Fiber Art DOTW - Week 4
Why did buying our clothes instead of making them become a thing?
Is there something inherently insidious about the reasons why home-economics and shop classes have all but disappeared from the classrooms, thus ensuring more people would be forced to depend on stores which employ severely underpaid workers in 3rd world countries to make clothing for them and hired services to do the things their grandmothers and grandfathers could do? This article came out the other day which had me thinking about it. Feminism is often blamed for the disappearance, but I wonder if that’s wholly true - I mean feminism could have also encouraged boys to attend home-ec and girls attend shop. Feminism fought forced gender roles, not life skills.
Sometimes I feel like I’m grasping at loose threads in order to keep what we’ve known from unraveling and ultimately forgotten. I think we are losing our collective self-efficacy as we lose our self-sufficiency.
One more (unrelated) thing: for the love of unicorns and rainbows, can we please stop referring to fashion designs (or anything) as “gypsy?” I love the style, not the slur. Folk-inspired? Artsy? Mori Kei - now that’s a style I really like. It’s a Japanese term that literally translates to “Forest Style,” which is a folk style that uses lots of earth tones and looks like you just walked out of a woodland fairytale story.
I found that I have a few shirts that could use some embellishing, like this rather plain tank (except for the rope strap, which is really neat). I love this tank, though unfortunately it had a stain or two on the front that would not come out. No problem, we’ll cover it up.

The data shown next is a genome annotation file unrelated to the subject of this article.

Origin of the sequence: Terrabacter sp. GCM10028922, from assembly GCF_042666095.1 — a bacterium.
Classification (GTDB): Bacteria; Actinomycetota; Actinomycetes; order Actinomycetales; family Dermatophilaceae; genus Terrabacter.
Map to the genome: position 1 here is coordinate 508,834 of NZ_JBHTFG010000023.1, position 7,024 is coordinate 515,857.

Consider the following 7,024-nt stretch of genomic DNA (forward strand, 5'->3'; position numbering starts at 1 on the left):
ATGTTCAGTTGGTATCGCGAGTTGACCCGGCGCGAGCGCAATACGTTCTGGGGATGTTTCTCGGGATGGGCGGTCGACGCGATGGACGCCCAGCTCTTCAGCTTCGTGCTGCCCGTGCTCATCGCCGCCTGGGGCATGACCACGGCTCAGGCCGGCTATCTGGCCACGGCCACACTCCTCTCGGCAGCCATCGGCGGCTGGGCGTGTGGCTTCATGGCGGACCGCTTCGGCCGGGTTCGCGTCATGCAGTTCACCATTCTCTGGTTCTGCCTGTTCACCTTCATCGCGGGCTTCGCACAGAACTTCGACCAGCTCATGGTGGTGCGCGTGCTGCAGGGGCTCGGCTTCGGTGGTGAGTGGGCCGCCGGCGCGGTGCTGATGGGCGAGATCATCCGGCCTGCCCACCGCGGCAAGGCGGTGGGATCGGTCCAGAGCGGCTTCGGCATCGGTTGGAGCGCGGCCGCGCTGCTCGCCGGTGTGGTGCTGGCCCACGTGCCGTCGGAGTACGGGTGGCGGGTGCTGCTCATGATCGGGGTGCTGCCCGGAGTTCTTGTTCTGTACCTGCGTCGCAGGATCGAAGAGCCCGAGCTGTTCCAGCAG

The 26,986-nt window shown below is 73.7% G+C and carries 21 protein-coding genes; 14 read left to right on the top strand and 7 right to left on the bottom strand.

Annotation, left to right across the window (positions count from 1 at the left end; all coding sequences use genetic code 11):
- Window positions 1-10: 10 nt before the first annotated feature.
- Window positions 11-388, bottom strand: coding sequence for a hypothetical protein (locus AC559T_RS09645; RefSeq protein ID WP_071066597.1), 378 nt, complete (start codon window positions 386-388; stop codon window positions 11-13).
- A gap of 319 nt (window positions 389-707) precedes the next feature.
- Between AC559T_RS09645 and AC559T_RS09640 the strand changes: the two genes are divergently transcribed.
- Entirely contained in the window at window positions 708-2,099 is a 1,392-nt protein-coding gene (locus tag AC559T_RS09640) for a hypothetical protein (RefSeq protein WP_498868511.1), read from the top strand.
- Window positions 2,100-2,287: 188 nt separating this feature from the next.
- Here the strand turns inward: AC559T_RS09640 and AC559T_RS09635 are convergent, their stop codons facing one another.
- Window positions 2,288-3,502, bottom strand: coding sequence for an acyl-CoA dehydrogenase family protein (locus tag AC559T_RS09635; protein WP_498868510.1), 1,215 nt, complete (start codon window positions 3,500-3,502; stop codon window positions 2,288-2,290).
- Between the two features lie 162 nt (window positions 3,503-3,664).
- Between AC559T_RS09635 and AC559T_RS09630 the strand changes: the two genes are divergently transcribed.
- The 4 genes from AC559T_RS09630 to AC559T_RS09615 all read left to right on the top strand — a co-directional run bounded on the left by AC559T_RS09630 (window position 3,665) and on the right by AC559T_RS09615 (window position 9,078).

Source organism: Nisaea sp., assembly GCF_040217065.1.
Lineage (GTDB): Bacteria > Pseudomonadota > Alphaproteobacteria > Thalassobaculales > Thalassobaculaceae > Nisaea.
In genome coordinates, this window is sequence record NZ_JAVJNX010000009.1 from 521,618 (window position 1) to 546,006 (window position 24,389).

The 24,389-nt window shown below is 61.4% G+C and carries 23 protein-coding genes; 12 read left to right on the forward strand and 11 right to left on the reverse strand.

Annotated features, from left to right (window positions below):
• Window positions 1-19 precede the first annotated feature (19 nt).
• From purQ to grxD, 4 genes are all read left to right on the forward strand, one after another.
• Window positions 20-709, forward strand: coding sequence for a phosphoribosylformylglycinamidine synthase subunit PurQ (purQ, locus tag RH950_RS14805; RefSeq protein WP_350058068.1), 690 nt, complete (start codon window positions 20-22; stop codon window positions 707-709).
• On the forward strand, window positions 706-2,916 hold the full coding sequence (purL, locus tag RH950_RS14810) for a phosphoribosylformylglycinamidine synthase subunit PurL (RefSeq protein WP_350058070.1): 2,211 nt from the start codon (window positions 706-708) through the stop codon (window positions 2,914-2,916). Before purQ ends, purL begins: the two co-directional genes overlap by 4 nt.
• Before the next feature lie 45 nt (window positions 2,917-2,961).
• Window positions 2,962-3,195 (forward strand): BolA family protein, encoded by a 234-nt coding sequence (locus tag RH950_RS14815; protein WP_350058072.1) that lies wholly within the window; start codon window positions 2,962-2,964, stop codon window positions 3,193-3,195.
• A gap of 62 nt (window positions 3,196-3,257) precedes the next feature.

But first, I wanted to add something to the bottom. I thought maybe this knit material I found in the remnants bin a while back, pinned it up, slept on it, and wasn’t feeling it. I did decide to keep the lace though.
Instead, I found this lace crochet thing I’d started working on years ago. Back when I was fairly decent at crochet. I’ve since forgotten quite a bit and would like to get back into it, as well as knitting. The pattern looks similar to one I found in my easy crochet patterns book, but it just as easily could have been sourced online. Since I have no plans to finish this, I decided I would attach it to the front of my tank instead.
I still need to put a few more stitches in to really make sure it’s secured (it’s a lot of individual little stitches…) but I really like how it turned out!